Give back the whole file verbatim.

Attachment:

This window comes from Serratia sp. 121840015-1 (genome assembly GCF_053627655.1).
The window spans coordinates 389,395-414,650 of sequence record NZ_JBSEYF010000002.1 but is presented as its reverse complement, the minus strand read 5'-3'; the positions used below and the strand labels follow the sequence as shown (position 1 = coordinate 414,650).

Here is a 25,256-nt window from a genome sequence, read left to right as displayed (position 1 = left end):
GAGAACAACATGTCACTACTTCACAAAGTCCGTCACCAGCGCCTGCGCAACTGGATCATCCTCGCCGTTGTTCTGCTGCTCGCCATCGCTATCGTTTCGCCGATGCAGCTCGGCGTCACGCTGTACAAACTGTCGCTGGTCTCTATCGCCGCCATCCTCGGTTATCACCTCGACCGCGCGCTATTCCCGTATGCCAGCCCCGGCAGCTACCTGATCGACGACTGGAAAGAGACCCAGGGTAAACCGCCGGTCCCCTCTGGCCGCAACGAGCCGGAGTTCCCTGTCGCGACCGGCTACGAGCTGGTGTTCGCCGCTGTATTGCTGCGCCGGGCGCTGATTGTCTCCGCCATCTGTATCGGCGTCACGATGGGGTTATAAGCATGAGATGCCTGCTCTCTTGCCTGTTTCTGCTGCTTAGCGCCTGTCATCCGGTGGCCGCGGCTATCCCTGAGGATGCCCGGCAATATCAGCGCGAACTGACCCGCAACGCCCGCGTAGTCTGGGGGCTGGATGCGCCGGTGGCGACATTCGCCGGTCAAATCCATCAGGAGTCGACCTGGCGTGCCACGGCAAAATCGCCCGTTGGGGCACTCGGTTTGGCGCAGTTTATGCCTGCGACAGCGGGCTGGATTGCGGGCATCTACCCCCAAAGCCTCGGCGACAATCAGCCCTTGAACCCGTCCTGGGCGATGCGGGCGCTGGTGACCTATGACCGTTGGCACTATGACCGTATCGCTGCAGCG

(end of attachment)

This window comes from Serratia sp. 121840015-1 (genome assembly GCF_053627655.1).
The window spans coordinates 389,395-414,650 of sequence record NZ_JBSEYF010000002.1 but is presented as its reverse complement, the minus strand read 5'-3'; the positions used below and the strand labels follow the sequence as shown (position 1 = coordinate 414,650).

Here is a 25,256-nt window from a genome sequence, read left to right as displayed (position 1 = left end):
GAGAACAACATGTCACTACTTCACAAAGTCCGTCACCAGCGCCTGCGCAACTGGATCATCCTCGCCGTTGTTCTGCTGCTCGCCATCGCTATCGTTTCGCCGATGCAGCTCGGCGTCACGCTGTACAAACTGTCGCTGGTCTCTATCGCCGCCATCCTCGGTTATCACCTCGACCGCGCGCTATTCCCGTATGCCAGCCCCGGCAGCTACCTGATCGACGACTGGAAAGAGACCCAGGGTAAACCGCCGGTCCCCTCTGGCCGCAACGAGCCGGAGTTCCCTGTCGCGACCGGCTACGAGCTGGTGTTCGCCGCTGTATTGCTGCGCCGGGCGCTGATTGTCTCCGCCATCTGTATCGGCGTCACGATGGGGTTATAAGCATGAGATGCCTGCTCTCTTGCCTGTTTCTGCTGCTTAGCGCCTGTCATCCGGTGGCCGCGGCTATCCCTGAGGATGCCCGGCAATATCAGCGCGAACTGACCCGCAACGCCCGCGTAGTCTGGGGGCTGGATGCGCCGGTGGCGACATTCGCCGGTCAAATCCATCAGGAGTCGACCTGGCGTGCCACGGCAAAATCGCCCGTTGGGGCACTCGGTTTGGCGCAGTTTATGCCTGCGACAGCGGGCTGGATTGCGGGCATCTACCCCCAAAGCCTCGGCGACAATCAGCCCTTGAACCCGTCCTGGGCGATGCGGGCGCTGGTGACCTATGACCGTTGGCACTATGACCGTATCGCTGCAGCG